Review: Peter May creatively connects murders in real world with "murders" in the virtual world in Virtually Dead, a stand-alone thriller.
Michael Kapinsky has taken a leave of absence from his job as a crime scene photographer to deal with the death of his wife from cancer, though he agrees to fill in on an as-needed basis. He's not only troubled by losing his wife, but also losing their multi-million dollar home in Newport Beach. He's behind on the payments, the bank is on the verge of foreclosing, and to make matters even worse, his wife's family is suing him for the reminder — what little is left — of his assets. Not able to continue paying his therapist, she suggests he join her online in a virtual world called Second Life, where he can discuss his feelings in a group session without fear of revealing his identity. Skeptical of the idea, he joins Second Life using an avatar named Chas Chesnokov, and is quickly drawn into an environment that offers excitement and intrigue but also anonymity. It helps that one of his co-workers in real life also has an avatar in Second Life, a private investigator named Twist O'Lemon, who is able to get him started. It isn't long before a real mystery presents itself to them: two murders in real life that their department is investigating have connections to two "murders" in Second Life; both victims had avatars, all information of which have been erased, leaving behind only the bloody images of their former selves. As incredible as it may seem, Michael starts to believe that the "murders" in Second Life are somehow linked to the murders in real life.
Second Life is a "real" destination online, and the author renders the environment in striking detail in Virtually Dead. But probably more telling is how "real" the virtual character of Chas becomes, and his connection to the reader. A passage from about a third of the way through the book illustrates this from Michael's perspective:
Michael sat staring at Chas on the screen. And made the slow transition from night-time Second Life to the morning sun of real life streaming through his office window. He looked at the clock on the wall. He had spent nearly three hours in this other world where he had become someone else. For the first time in months, the pain of losing [his wife] Mora had not been the foremost thing on his mind. What surprised and disturbed him most, however, was how Chas had in some way taken over, like some hidden part of himself that he barely knew existed. He was not Chas, and Chas was not him. But they shared feelings, and memories, and pain. They were one, and at the same time, two. It had been an extraordinary, whirlwind experience, and it was a little scary.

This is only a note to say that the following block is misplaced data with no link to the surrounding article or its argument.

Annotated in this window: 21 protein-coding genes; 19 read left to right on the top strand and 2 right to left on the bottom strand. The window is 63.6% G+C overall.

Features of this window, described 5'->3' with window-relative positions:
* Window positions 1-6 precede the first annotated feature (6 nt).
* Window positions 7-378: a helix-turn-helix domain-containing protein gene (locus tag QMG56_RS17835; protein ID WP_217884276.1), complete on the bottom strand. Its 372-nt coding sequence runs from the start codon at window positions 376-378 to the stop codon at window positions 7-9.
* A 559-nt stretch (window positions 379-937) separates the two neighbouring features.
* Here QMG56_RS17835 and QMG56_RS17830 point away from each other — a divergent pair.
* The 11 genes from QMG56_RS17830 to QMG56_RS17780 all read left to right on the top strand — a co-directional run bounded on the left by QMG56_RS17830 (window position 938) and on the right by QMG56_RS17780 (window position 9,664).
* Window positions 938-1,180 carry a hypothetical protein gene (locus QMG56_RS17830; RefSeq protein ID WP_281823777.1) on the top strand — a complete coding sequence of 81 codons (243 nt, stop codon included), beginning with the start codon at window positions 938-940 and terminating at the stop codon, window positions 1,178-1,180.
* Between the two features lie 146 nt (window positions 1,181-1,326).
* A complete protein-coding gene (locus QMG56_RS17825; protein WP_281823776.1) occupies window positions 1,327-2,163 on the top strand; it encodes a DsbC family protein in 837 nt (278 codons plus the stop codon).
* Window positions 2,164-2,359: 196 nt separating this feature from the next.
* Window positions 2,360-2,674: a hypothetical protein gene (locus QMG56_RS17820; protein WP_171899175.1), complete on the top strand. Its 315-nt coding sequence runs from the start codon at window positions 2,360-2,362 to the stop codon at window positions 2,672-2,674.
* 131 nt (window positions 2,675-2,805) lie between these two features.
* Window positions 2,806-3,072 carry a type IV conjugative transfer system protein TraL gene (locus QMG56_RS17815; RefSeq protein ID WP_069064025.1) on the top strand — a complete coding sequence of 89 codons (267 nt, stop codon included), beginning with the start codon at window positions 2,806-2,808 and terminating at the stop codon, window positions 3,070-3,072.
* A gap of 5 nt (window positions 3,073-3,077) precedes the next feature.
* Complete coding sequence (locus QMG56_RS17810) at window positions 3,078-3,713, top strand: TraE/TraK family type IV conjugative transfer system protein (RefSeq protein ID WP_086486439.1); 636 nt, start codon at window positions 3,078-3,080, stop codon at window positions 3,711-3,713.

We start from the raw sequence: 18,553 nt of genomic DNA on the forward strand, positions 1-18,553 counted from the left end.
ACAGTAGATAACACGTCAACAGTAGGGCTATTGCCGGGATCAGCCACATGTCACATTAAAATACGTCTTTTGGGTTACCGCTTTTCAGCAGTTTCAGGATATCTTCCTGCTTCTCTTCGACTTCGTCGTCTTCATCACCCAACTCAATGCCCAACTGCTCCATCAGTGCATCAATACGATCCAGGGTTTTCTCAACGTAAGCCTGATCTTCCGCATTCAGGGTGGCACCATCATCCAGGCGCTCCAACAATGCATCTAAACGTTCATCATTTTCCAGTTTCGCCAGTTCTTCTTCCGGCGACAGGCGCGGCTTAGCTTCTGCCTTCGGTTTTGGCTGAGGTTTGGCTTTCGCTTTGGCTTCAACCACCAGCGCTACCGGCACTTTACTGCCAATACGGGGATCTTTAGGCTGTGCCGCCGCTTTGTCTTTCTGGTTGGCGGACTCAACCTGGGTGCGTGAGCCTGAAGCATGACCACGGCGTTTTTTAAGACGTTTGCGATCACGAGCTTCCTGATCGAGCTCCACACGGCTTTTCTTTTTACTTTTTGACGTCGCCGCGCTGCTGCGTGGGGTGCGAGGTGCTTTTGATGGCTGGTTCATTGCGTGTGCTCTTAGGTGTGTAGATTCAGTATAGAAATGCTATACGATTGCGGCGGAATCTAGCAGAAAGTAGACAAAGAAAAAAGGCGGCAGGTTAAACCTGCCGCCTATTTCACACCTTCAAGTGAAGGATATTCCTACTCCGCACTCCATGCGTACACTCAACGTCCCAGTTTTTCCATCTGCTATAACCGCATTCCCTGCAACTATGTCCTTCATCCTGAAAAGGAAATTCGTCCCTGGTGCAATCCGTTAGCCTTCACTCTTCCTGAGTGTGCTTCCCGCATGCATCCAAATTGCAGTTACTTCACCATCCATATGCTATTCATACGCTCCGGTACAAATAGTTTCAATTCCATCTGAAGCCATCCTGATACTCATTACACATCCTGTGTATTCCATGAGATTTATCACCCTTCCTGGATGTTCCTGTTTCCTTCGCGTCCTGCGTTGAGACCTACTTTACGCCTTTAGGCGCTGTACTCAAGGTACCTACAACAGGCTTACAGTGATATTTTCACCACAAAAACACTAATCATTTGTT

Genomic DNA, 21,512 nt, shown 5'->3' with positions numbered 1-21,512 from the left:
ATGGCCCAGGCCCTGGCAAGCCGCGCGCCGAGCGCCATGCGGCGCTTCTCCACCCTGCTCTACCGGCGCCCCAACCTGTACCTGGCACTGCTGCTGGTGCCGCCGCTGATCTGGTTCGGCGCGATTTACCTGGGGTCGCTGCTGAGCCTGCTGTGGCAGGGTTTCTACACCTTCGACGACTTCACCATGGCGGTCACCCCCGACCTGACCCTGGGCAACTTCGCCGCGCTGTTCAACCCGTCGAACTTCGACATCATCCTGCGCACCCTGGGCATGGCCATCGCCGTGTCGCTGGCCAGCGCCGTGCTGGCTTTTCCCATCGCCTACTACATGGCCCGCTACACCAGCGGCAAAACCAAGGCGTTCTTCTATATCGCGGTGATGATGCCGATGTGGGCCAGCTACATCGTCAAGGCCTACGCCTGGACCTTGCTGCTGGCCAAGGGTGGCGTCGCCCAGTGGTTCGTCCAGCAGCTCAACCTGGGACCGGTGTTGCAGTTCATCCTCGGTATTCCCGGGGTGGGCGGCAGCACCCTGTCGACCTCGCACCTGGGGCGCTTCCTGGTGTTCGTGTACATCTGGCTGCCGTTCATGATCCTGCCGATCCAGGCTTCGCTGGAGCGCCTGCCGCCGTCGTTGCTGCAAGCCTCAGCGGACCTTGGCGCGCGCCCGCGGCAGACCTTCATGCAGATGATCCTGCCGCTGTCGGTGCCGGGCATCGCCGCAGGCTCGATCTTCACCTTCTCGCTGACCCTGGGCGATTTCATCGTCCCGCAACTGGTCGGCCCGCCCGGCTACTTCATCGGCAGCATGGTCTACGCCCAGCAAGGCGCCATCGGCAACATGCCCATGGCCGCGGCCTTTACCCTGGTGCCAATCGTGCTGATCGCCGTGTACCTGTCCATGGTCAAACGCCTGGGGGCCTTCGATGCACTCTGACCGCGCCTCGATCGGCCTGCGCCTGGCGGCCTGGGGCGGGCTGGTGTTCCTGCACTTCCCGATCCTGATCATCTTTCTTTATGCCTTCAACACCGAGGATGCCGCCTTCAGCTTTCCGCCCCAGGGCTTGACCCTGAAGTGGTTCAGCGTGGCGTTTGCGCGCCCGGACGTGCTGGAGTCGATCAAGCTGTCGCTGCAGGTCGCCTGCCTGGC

Clearly part of, and maybe much of, the appeal of Virtually Dead is trying to figure out how the Second Life and real life murders are linked. Somewhat surprisingly, it's not the virtual mystery that's the weaker aspect here, but the one set in reality. Maybe it's easier to be flexible with actions and consequences in Second Life, but in real life some of the things Michael does are simply not credible. It might have been better to downplay Michael's activities in real life, focusing more on what is clearly the stronger element of the book, his time as Chas in Second Life.
Still, it's an interesting premise for a murder mystery and even those readers unfamiliar with Second Life (or any other kind of virtual reality) will likely find Virtually Dead to be quite enjoyable.
Acknowledgment: Poisoned Pen Press provided an ARC of Virtually Dead for this review.
Review Copyright © 2010 — Hidden Staircase Mystery Books — All Rights Reserved
Selected reviews of other mysteries by this author …
Poisoned Pen Press (Hardcover), October 2009
ISBN-13: 9781590586082; ISBN-10: 1590586085
Poisoned Pen Press (Hardcover), February 2010
ISBN-13: 9781590586044; ISBN-10: 1590586042
Location(s) referenced in Virtually Dead: California
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Virtually Dead by Peter May
Publisher: Poisoned Pen Press
Publication Date: January 2010
List Price: $24.95